Let $G=(V,E)$ be a directed acyclic graph. I have to write an algorithm to assign integers to the vertices of $G$ such that if there is a directed edge from vertex $i$ to vertex $j$, then $i$ is less than $j$.

Could you give me some hints how to do that??


Is it maybe as followed??

L ← Set of integers
S ← Set of all nodes with no incoming edges
while S is non-empty do
    assign the lowest number i from L to first node n from S
    remove the node n from S
    remove the integer i from L
    for each node m with an edge e from n to m do
        remove edge e from the graph
        if m has no other incoming edges then
            insert m into S
if graph has edges then
    return error (graph has at least one cycle)
    return G
  • 3
    $\begingroup$ You want an algorithm for topological sorting. $\endgroup$ – user193271 Nov 24 '14 at 2:34
  • $\begingroup$ @yyyyyyy I edited my post. Could you have a look to tell me if it is correct?? $\endgroup$ – Mary Star Nov 30 '14 at 21:47

If your graph is infinite you might not be able to do it. Consider $\mathbb N \cup \{\omega\} $ as a set with the graph generated by the natural order $<$ (the normal one on finite integers, plus every finite is less than $\omega$. You cannot map the set into $\mathbb N$ preserving order.

In the case of a finite set, just complete you order (by adding all the missing edges and assigning arbitrary directions) and map onto $\mathbb N$ one by one. The inverse of this mapping will give you the desired labelling.

To be more explicit on the "completion" algorithm, let's first have the transitive closure of your graph (add as edge all compositons of edges with a common direction). If you can label this new graph, the labelling will be valid for the original one too.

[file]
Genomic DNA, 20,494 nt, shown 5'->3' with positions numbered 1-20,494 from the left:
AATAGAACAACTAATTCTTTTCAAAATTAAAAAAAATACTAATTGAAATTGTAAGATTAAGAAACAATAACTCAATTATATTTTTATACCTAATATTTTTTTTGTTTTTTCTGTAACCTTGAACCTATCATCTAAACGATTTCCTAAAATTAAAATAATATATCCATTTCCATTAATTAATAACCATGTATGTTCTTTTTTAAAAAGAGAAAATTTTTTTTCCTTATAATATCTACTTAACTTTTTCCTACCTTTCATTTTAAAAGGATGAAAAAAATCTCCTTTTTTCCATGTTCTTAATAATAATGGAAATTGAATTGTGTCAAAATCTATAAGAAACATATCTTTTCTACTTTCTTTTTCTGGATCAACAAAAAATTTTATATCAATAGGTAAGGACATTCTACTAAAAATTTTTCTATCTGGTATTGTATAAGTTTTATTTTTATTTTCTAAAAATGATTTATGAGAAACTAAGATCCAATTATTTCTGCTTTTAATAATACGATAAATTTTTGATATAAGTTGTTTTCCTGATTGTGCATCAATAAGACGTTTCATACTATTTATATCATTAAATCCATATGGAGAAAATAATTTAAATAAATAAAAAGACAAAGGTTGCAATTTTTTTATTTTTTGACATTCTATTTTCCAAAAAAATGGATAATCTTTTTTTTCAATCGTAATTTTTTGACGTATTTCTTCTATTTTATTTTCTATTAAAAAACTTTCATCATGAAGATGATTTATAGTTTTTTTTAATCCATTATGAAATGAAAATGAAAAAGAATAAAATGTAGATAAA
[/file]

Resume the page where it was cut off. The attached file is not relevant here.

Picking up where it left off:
Now, take any two vertices without any edge between them. This means that it is consistent with DAG that you can add an edge in any direction. Choose one and take the transitive closure again.

This process must finish in a finite number of steps, because the max number of edges in a DAG over $n$ points is $n^2$ (not counting duplicate edges).

At the end you will get a complete order over a finite set, which is equivalente to a bounded interval of the natural numbers.


A simple solution for a finite graph is this is to repeatedly apply the following procedure:

Find a vertex that has no incoming directed edges from unlabeled vertices. Label it by the next unused natural numbers.

The fact that such a vertex always exists follows from the graph being acyclic, since if every vertex had an incoming edge, there would have to be a cycle, since that would mean we could have some function $f:V\rightarrow V$ where $f(i)$ had an edge to $i$ - and this function would have no fixed point, but being a mapping from a finite set to a finite set, would therefore have a cycle, which is a contradiction. We can, after the first iteration, view labeling a vertex as removing it from the graph for the next iteration and we can apply the argument again.

You could also label each vertex $i$ by the number of vertices $j$ such that there is a (forward directed) path from $j$ to $i$, which might not give each vertex a unique integer, but it certainly satisfies the desired property - and it'd be easy enough to jiggle the numbers about to give each vertex a unique integer, without changing the order meaningfully.

  • $\begingroup$ I see... I added a pseudocode at my initial post. Could you have a look to tell me if it is correct?? $\endgroup$ – Mary Star Nov 30 '14 at 21:46
  • 1
    $\begingroup$ That should work fine, yes (assuming you properly compute the initial value for $S$) $\endgroup$ – Milo Brandt Nov 30 '14 at 21:48
  • $\begingroup$ What do you mean by "computing properly compute the initial value for $S$" ?? $\endgroup$ – Mary Star Nov 30 '14 at 21:50
  • $\begingroup$ Do we have to write in the algorithm also how we find the nodes with no incoming edges ?? $\endgroup$ – Mary Star Nov 30 '14 at 21:51
  • 1
    $\begingroup$ Yes, precisely. (Though finding nodes with no incoming edges shouldn't be too hard) $\endgroup$ – Milo Brandt Nov 30 '14 at 21:59

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